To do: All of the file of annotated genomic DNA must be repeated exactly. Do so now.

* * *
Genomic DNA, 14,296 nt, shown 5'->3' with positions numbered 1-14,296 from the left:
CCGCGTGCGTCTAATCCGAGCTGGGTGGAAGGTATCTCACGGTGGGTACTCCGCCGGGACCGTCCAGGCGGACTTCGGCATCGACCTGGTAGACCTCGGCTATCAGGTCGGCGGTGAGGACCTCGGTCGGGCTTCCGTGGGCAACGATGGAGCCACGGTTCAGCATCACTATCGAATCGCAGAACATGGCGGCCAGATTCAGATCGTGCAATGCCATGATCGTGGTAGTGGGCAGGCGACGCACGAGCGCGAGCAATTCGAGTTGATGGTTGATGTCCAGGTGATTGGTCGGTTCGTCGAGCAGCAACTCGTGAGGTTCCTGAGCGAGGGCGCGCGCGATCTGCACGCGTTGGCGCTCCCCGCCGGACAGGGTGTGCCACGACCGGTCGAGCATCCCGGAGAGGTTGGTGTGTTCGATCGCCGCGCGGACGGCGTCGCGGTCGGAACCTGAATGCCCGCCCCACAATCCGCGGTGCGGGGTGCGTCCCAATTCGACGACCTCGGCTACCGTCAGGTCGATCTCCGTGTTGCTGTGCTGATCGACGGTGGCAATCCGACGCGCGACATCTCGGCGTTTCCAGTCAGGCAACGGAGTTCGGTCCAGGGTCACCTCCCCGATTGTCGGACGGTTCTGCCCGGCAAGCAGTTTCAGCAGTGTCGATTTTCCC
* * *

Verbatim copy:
Genomic DNA, 14,296 nt, shown 5'->3' with positions numbered 1-14,296 from the left:
CCGCGTGCGTCTAATCCGAGCTGGGTGGAAGGTATCTCACGGTGGGTACTCCGCCGGGACCGTCCAGGCGGACTTCGGCATCGACCTGGTAGACCTCGGCTATCAGGTCGGCGGTGAGGACCTCGGTCGGGCTTCCGTGGGCAACGATGGAGCCACGGTTCAGCATCACTATCGAATCGCAGAACATGGCGGCCAGATTCAGATCGTGCAATGCCATGATCGTGGTAGTGGGCAGGCGACGCACGAGCGCGAGCAATTCGAGTTGATGGTTGATGTCCAGGTGATTGGTCGGTTCGTCGAGCAGCAACTCGTGAGGTTCCTGAGCGAGGGCGCGCGCGATCTGCACGCGTTGGCGCTCCCCGCCGGACAGGGTGTGCCACGACCGGTCGAGCATCCCGGAGAGGTTGGTGTGTTCGATCGCCGCGCGGACGGCGTCGCGGTCGGAACCTGAATGCCCGCCCCACAATCCGCGGTGCGGGGTGCGTCCCAATTCGACGACCTCGGCTACCGTCAGGTCGATCTCCGTGTTGCTGTGCTGATCGACGGTGGCAATCCGACGCGCGACATCTCGGCGTTTCCAGTCAGGCAACGGAGTTCGGTCCAGGGTCACCTCCCCGATTGTCGGACGGTTCTGCCCGGCAAGCAGTTTCAGCAGTGTCGATTTTCCC